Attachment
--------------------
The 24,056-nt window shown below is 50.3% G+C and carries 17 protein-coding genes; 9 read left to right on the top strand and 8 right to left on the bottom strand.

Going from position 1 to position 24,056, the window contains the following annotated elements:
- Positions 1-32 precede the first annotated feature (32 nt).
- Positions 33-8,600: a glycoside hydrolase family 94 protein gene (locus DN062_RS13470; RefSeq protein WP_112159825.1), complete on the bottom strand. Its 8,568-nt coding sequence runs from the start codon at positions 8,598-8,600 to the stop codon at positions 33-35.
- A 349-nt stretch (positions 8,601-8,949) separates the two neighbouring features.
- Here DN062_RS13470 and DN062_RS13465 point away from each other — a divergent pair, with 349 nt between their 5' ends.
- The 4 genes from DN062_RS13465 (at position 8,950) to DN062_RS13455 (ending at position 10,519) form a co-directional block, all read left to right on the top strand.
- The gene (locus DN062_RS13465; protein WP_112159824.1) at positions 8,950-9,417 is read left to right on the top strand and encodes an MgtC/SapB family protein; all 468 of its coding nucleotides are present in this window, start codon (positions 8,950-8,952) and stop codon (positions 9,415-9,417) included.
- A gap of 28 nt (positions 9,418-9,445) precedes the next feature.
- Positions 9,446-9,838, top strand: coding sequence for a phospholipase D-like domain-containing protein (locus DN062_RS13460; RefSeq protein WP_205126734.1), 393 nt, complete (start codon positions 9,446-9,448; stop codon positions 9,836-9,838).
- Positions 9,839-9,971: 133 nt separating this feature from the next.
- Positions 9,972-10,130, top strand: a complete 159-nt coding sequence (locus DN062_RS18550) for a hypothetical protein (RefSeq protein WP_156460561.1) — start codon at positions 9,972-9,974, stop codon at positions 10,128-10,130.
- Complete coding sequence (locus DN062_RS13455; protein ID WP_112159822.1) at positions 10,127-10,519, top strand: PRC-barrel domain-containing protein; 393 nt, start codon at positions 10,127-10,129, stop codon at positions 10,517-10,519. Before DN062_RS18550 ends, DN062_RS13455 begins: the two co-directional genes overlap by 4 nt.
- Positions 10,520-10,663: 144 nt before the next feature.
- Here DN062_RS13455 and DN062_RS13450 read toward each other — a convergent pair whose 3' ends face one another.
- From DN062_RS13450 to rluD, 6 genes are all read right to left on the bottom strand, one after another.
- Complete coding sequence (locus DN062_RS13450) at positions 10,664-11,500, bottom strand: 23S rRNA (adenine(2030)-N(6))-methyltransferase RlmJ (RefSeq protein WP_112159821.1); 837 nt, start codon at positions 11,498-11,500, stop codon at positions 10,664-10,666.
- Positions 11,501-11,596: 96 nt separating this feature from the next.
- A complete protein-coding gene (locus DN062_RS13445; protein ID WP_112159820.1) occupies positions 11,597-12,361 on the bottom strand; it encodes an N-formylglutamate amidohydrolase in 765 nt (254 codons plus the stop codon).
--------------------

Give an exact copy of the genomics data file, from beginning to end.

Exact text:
The 24,056-nt window shown below is 50.3% G+C and carries 17 protein-coding genes; 9 read left to right on the top strand and 8 right to left on the bottom strand.

Going from position 1 to position 24,056, the window contains the following annotated elements:
- Positions 1-32 precede the first annotated feature (32 nt).
- Positions 33-8,600: a glycoside hydrolase family 94 protein gene (locus DN062_RS13470; RefSeq protein WP_112159825.1), complete on the bottom strand. Its 8,568-nt coding sequence runs from the start codon at positions 8,598-8,600 to the stop codon at positions 33-35.
- A 349-nt stretch (positions 8,601-8,949) separates the two neighbouring features.
- Here DN062_RS13470 and DN062_RS13465 point away from each other — a divergent pair, with 349 nt between their 5' ends.
- The 4 genes from DN062_RS13465 (at position 8,950) to DN062_RS13455 (ending at position 10,519) form a co-directional block, all read left to right on the top strand.
- The gene (locus DN062_RS13465; protein WP_112159824.1) at positions 8,950-9,417 is read left to right on the top strand and encodes an MgtC/SapB family protein; all 468 of its coding nucleotides are present in this window, start codon (positions 8,950-8,952) and stop codon (positions 9,415-9,417) included.
- A gap of 28 nt (positions 9,418-9,445) precedes the next feature.
- Positions 9,446-9,838, top strand: coding sequence for a phospholipase D-like domain-containing protein (locus DN062_RS13460; RefSeq protein WP_205126734.1), 393 nt, complete (start codon positions 9,446-9,448; stop codon positions 9,836-9,838).
- Positions 9,839-9,971: 133 nt separating this feature from the next.
- Positions 9,972-10,130, top strand: a complete 159-nt coding sequence (locus DN062_RS18550) for a hypothetical protein (RefSeq protein WP_156460561.1) — start codon at positions 9,972-9,974, stop codon at positions 10,128-10,130.
- Complete coding sequence (locus DN062_RS13455; protein ID WP_112159822.1) at positions 10,127-10,519, top strand: PRC-barrel domain-containing protein; 393 nt, start codon at positions 10,127-10,129, stop codon at positions 10,517-10,519. Before DN062_RS18550 ends, DN062_RS13455 begins: the two co-directional genes overlap by 4 nt.
- Positions 10,520-10,663: 144 nt before the next feature.
- Here DN062_RS13455 and DN062_RS13450 read toward each other — a convergent pair whose 3' ends face one another.
- From DN062_RS13450 to rluD, 6 genes are all read right to left on the bottom strand, one after another.
- Complete coding sequence (locus DN062_RS13450) at positions 10,664-11,500, bottom strand: 23S rRNA (adenine(2030)-N(6))-methyltransferase RlmJ (RefSeq protein WP_112159821.1); 837 nt, start codon at positions 11,498-11,500, stop codon at positions 10,664-10,666.
- Positions 11,501-11,596: 96 nt separating this feature from the next.
- A complete protein-coding gene (locus DN062_RS13445; protein ID WP_112159820.1) occupies positions 11,597-12,361 on the bottom strand; it encodes an N-formylglutamate amidohydrolase in 765 nt (254 codons plus the stop codon).